Blood Test Detects Cancer Months to Years Before Patients Have Any Symptoms

The test will use blood samples to search for cancer. An Israeli lab tech holds human blood samples. David Silverman/Getty Images)

When it comes to treating cancer, early diagnosis is key. A new universal screening test may be able to do just that by using blood samples to detect up to 10 different types of cancer months or even years before the patient has any visible symptoms.

The universal screening test is known as a liquid biopsy as it takes a blood sample from the patient as opposed to a tissue sample. New research on the liquid biopsy will be presented at the annual conference of the American Society of Clinical Oncology in Chicago, which began Thursday. In the soon-to-be presented research, the team sampled 1,627 volunteers, 749 of which did not have cancer and 878 that had various types of newly detected not yet treated cancer, CNN reported.

The liquid biopsy uses three tests to search for DNA signatures in a patient's blood that indicate the presence of various types of cancer. Test results can be expected in about two weeks from when a patient gave a blood sample, The Independent reported. Although the test is able to detect up to 10 different types of cancer, it was most accurate at noting the presence ovarian cancer, hepatobiliary, which affects the liver and gallbladder and pancreatic cancer, CNN reported.

The ability to detect cancer before any visible symptoms also gives doctors a chance to address the cancer before it has spread throughout the body, and gives the patient a better chance at recovery.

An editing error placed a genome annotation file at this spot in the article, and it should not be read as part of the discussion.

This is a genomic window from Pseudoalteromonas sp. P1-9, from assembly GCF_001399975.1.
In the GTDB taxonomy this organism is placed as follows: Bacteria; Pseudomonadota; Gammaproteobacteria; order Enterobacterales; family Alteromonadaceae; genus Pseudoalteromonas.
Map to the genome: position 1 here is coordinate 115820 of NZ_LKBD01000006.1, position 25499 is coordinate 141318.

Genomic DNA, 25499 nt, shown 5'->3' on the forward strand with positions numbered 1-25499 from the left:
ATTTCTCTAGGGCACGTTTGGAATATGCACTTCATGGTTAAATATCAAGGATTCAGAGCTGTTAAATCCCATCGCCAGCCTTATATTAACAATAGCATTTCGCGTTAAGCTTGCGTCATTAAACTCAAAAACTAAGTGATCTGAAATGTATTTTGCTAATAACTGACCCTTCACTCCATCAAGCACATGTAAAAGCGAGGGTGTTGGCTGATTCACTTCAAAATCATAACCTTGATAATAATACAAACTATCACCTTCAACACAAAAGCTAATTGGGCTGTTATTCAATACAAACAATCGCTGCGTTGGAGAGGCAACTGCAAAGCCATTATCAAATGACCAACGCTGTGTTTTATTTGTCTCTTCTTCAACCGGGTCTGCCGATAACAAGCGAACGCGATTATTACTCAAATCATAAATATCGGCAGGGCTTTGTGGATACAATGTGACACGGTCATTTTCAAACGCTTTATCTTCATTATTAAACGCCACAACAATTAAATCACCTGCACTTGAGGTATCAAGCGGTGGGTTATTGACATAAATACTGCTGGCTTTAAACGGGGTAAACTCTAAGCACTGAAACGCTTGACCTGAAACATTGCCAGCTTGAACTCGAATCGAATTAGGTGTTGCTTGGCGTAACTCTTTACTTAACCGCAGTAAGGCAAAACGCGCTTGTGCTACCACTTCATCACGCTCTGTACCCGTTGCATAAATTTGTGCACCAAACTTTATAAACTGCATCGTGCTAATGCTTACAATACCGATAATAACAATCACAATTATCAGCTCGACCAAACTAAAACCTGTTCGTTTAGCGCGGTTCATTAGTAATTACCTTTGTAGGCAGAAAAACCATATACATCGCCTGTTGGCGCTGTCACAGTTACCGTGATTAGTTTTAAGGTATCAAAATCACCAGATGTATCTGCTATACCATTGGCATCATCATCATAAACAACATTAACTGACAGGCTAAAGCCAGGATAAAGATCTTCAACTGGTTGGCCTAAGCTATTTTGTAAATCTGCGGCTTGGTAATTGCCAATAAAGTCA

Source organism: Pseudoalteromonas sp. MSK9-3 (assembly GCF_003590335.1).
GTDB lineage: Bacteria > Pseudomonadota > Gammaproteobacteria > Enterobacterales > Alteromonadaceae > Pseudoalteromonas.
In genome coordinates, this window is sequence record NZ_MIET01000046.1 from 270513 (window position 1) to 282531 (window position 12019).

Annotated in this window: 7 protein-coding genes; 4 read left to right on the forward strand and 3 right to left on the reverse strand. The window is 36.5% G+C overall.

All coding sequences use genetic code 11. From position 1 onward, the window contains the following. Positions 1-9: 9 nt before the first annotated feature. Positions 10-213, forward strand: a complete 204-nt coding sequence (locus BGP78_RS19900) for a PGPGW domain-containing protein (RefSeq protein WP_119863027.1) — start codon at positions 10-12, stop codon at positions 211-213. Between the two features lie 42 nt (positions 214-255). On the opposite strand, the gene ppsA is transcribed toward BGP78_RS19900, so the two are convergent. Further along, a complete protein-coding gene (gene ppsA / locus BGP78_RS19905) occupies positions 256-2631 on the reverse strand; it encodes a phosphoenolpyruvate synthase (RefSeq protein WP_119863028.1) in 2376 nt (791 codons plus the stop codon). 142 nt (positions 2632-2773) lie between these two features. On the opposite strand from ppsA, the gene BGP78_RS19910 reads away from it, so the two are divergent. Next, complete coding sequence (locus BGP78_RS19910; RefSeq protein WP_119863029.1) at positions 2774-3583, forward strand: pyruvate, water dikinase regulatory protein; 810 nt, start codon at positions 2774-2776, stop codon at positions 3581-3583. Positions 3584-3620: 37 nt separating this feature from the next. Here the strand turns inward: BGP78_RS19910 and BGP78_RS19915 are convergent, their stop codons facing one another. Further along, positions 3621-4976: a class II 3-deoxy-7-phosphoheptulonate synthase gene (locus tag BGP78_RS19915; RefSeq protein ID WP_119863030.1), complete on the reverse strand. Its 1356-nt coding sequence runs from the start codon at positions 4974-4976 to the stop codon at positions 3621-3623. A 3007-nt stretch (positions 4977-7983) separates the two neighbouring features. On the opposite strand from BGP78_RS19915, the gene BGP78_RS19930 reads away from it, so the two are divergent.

"This is potentially the holy grail of cancer research, to find cancers that are currently hard to cure at an earlier stage when they are easier to cure, and we hope this test could save many lives," lead study author, Dr. Eric Klein, told The Telegraph. "Most cancers are detected at a late stage, but this 'liquid biopsy' gives us the opportunity to find them months or years before someone would develop symptoms and be diagnosed."

Gerhardt Attard, of the John Black Charitable Foundation Endowed Chair in Urological Cancer Research at University College London, told CNN that if research continues at this rate, he believes it could become a common part of cancer diagnosis in as little as five to 10 years.

More research is needed before the test can become available to the public, but those involved with the research are confident the test may soon become an integral part of cancer detection.